Wacky White Wednesday #11 Mental Inebriates

I’m cutting stuff out for brevity. I encourage you to read the context, that you may know that Ellen is spending an entire chapter of this book talking about the evils of reading fiction.

Christian Temperance and Bible Hygiene

Chapter 15

 

What shall our children read? It is a serious question, and demands a serious answer. I am troubled to see, in Christian families, periodicals and newspapers containing continued stories that leave no impress of good upon the mind.

I have watched those whose taste for fiction has been thus cultivated. They….live in an unreal world, and are unfitted for the practical duties of life. I have observed children allowed to come up in this way. Whether at home or abroad, they are either restless or dreamy, and are unable to converse, save upon the most common-place subjects. …

The mental food, for which he has acquired a relish, is contaminating in its effects, and leads to impure and sensual thoughts….

[The Youth] cannot be truly Christ-like, and continue to feed the mind upon this class of literature. Nor is the physical effect less disastrous. The nervous system is unnecessarily taxed by this passion for reading. In some cases, youth and even those of mature age, have been afflicted with paralysis from no other cause than excess in reading. The mind was kept under constant excitement, until the delicate machinery of the brain became so weakened that it could not act, and paralysis was the result.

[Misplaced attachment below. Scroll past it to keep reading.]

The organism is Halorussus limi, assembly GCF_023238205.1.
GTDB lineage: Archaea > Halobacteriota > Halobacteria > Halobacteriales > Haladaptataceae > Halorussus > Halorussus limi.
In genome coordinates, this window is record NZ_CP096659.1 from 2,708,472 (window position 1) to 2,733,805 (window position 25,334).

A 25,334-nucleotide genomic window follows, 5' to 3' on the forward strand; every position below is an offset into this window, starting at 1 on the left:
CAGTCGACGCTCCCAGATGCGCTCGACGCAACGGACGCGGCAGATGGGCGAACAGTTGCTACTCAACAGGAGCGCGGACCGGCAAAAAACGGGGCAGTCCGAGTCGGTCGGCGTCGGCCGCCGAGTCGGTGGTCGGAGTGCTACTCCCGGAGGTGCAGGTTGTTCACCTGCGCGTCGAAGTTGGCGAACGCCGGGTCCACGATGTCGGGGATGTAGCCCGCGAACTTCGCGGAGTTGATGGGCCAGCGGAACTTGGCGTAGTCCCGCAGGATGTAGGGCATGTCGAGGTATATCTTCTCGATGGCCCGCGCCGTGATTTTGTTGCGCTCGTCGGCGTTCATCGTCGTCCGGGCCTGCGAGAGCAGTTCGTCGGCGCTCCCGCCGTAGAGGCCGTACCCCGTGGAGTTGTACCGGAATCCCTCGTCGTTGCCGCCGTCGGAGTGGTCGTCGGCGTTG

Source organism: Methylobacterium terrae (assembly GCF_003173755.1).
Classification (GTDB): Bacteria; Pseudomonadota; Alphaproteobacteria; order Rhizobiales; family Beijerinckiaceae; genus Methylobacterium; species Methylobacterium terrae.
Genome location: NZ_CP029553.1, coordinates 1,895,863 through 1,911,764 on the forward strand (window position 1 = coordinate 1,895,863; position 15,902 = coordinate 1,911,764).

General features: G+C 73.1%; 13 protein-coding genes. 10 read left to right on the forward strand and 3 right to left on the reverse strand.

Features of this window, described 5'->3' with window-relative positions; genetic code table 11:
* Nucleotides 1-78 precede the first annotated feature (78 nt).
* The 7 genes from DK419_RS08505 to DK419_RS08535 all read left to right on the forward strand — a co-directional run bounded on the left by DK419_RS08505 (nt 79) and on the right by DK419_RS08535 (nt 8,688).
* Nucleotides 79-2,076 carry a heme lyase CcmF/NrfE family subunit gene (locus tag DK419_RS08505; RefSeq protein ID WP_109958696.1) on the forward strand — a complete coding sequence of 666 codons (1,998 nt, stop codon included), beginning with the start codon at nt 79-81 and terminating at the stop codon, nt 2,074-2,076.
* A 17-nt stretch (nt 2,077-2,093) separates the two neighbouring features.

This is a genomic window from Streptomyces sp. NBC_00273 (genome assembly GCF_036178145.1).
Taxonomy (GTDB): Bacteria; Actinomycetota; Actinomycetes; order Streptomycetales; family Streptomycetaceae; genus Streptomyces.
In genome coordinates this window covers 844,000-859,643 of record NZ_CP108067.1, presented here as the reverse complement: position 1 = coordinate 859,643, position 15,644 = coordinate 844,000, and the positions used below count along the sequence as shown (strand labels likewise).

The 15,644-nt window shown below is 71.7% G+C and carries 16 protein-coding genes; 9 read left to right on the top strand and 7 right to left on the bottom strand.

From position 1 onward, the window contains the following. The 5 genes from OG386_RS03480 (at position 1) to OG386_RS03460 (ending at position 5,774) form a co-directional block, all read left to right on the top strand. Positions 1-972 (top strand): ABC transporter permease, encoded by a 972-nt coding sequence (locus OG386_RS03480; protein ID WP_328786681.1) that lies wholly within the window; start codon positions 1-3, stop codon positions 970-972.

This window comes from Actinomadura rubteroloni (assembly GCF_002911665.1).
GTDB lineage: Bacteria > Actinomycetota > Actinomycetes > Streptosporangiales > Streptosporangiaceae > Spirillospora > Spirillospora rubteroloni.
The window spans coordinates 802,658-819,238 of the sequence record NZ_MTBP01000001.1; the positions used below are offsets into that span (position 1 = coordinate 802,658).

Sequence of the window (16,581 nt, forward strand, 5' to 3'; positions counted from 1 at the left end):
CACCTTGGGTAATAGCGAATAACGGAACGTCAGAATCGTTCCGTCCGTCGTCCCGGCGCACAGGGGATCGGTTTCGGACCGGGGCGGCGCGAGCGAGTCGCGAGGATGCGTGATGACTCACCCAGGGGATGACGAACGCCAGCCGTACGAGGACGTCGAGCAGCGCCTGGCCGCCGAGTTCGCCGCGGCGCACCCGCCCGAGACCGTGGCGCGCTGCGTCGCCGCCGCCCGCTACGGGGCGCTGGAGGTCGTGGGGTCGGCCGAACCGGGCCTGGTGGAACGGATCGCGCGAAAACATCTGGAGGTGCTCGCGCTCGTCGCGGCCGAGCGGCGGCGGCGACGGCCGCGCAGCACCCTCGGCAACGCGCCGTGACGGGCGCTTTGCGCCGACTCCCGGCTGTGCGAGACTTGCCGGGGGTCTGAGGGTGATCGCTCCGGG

When an appetite for exciting, sensational stories is cultivated, the moral taste becomes perverted, and the mind is  unsatisfied unless constantly fed upon this trashy, unwholesome food.

I have seen young ladies…who were really unhappy unless they had on hand some new novel or story-paper. The mind craved stimulation, as the drunkard craves intoxicating drink….I am pained to see young men and women thus ruining their usefulness in this life, and failing to obtain an experience that will prepare them for an eternal life in heavenly society. We can find no more fit name for them than “mental inebriates.” Intemperate habits of reading exert a pernicious influence upon the brain as surely as does intemperance in eating or drinking.

 

Ellen then goes on for a while about the importance of Bible reading. It’s fairly standard Christianity, and thus we are skipping over it.

 

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